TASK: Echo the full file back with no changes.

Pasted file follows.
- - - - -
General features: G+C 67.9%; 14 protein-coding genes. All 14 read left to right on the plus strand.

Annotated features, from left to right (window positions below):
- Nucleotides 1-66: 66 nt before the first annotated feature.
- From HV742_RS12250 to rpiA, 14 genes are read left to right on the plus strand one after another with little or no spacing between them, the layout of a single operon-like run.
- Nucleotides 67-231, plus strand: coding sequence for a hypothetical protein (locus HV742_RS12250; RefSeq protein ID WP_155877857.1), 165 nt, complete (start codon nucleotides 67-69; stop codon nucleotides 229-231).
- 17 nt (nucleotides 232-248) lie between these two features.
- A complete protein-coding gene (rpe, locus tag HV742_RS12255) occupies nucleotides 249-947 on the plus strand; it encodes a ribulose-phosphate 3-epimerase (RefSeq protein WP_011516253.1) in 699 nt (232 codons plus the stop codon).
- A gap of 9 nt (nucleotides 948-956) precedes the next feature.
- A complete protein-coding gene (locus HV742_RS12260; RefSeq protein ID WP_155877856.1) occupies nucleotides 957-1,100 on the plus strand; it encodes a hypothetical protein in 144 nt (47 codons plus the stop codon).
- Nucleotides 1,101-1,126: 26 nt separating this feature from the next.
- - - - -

General features: G+C 67.9%; 14 protein-coding genes. All 14 read left to right on the plus strand.

Annotated features, from left to right (window positions below):
- Nucleotides 1-66: 66 nt before the first annotated feature.
- From HV742_RS12250 to rpiA, 14 genes are read left to right on the plus strand one after another with little or no spacing between them, the layout of a single operon-like run.
- Nucleotides 67-231, plus strand: coding sequence for a hypothetical protein (locus HV742_RS12250; RefSeq protein ID WP_155877857.1), 165 nt, complete (start codon nucleotides 67-69; stop codon nucleotides 229-231).
- 17 nt (nucleotides 232-248) lie between these two features.
- A complete protein-coding gene (rpe, locus tag HV742_RS12255) occupies nucleotides 249-947 on the plus strand; it encodes a ribulose-phosphate 3-epimerase (RefSeq protein WP_011516253.1) in 699 nt (232 codons plus the stop codon).
- A gap of 9 nt (nucleotides 948-956) precedes the next feature.
- A complete protein-coding gene (locus HV742_RS12260; RefSeq protein ID WP_155877856.1) occupies nucleotides 957-1,100 on the plus strand; it encodes a hypothetical protein in 144 nt (47 codons plus the stop codon).
- Nucleotides 1,101-1,126: 26 nt separating this feature from the next.